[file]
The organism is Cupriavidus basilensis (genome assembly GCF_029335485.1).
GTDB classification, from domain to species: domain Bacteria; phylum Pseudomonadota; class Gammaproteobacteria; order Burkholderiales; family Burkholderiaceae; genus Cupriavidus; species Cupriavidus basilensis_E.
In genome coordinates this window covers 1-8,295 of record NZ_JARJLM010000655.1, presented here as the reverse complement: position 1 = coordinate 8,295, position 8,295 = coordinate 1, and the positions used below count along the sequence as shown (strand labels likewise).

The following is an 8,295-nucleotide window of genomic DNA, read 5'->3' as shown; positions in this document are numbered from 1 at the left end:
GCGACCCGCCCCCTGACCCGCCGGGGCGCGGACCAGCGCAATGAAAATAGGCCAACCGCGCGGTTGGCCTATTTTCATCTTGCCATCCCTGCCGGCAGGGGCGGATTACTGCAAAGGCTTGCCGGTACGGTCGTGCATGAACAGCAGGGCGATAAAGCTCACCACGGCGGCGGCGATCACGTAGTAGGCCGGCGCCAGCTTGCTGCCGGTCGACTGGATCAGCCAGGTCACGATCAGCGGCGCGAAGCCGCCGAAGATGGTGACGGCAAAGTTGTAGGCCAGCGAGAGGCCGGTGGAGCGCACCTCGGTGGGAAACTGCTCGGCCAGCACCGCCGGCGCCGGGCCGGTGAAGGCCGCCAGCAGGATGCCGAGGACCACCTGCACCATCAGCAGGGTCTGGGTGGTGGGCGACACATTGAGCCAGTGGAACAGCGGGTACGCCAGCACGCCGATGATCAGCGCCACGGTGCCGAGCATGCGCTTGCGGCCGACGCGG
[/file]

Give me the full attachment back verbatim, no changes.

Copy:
The organism is Cupriavidus basilensis (genome assembly GCF_029335485.1).
GTDB classification, from domain to species: domain Bacteria; phylum Pseudomonadota; class Gammaproteobacteria; order Burkholderiales; family Burkholderiaceae; genus Cupriavidus; species Cupriavidus basilensis_E.
In genome coordinates this window covers 1-8,295 of record NZ_JARJLM010000655.1, presented here as the reverse complement: position 1 = coordinate 8,295, position 8,295 = coordinate 1, and the positions used below count along the sequence as shown (strand labels likewise).

The following is an 8,295-nucleotide window of genomic DNA, read 5'->3' as shown; positions in this document are numbered from 1 at the left end:
GCGACCCGCCCCCTGACCCGCCGGGGCGCGGACCAGCGCAATGAAAATAGGCCAACCGCGCGGTTGGCCTATTTTCATCTTGCCATCCCTGCCGGCAGGGGCGGATTACTGCAAAGGCTTGCCGGTACGGTCGTGCATGAACAGCAGGGCGATAAAGCTCACCACGGCGGCGGCGATCACGTAGTAGGCCGGCGCCAGCTTGCTGCCGGTCGACTGGATCAGCCAGGTCACGATCAGCGGCGCGAAGCCGCCGAAGATGGTGACGGCAAAGTTGTAGGCCAGCGAGAGGCCGGTGGAGCGCACCTCGGTGGGAAACTGCTCGGCCAGCACCGCCGGCGCCGGGCCGGTGAAGGCCGCCAGCAGGATGCCGAGGACCACCTGCACCATCAGCAGGGTCTGGGTGGTGGGCGACACATTGAGCCAGTGGAACAGCGGGTACGCCAGCACGCCGATGATCAGCGCCACGGTGCCGAGCATGCGCTTGCGGCCGACGCGG